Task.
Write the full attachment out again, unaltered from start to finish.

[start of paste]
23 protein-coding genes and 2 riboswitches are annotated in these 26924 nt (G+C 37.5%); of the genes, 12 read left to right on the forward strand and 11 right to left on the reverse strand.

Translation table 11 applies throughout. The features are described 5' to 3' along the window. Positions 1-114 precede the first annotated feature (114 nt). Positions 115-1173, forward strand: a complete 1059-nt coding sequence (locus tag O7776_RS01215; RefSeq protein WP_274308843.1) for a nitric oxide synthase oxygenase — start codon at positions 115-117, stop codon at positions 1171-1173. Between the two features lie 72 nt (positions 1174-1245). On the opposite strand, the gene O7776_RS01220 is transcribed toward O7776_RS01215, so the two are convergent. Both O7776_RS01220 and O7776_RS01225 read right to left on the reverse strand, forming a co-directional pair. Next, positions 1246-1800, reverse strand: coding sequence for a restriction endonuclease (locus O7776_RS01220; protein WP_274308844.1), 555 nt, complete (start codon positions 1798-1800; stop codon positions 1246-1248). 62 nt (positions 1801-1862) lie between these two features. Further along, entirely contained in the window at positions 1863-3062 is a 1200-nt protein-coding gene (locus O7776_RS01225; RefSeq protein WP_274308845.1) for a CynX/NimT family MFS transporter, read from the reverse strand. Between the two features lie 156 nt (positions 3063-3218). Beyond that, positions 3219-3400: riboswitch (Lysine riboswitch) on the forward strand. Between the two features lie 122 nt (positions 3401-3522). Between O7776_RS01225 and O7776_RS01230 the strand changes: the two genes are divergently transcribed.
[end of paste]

23 protein-coding genes and 2 riboswitches are annotated in these 26924 nt (G+C 37.5%); of the genes, 12 read left to right on the forward strand and 11 right to left on the reverse strand.

Translation table 11 applies throughout. The features are described 5' to 3' along the window. Positions 1-114 precede the first annotated feature (114 nt). Positions 115-1173, forward strand: a complete 1059-nt coding sequence (locus tag O7776_RS01215; RefSeq protein WP_274308843.1) for a nitric oxide synthase oxygenase — start codon at positions 115-117, stop codon at positions 1171-1173. Between the two features lie 72 nt (positions 1174-1245). On the opposite strand, the gene O7776_RS01220 is transcribed toward O7776_RS01215, so the two are convergent. Both O7776_RS01220 and O7776_RS01225 read right to left on the reverse strand, forming a co-directional pair. Next, positions 1246-1800, reverse strand: coding sequence for a restriction endonuclease (locus O7776_RS01220; protein WP_274308844.1), 555 nt, complete (start codon positions 1798-1800; stop codon positions 1246-1248). 62 nt (positions 1801-1862) lie between these two features. Further along, entirely contained in the window at positions 1863-3062 is a 1200-nt protein-coding gene (locus O7776_RS01225; RefSeq protein WP_274308845.1) for a CynX/NimT family MFS transporter, read from the reverse strand. Between the two features lie 156 nt (positions 3063-3218). Beyond that, positions 3219-3400: riboswitch (Lysine riboswitch) on the forward strand. Between the two features lie 122 nt (positions 3401-3522). Between O7776_RS01225 and O7776_RS01230 the strand changes: the two genes are divergently transcribed.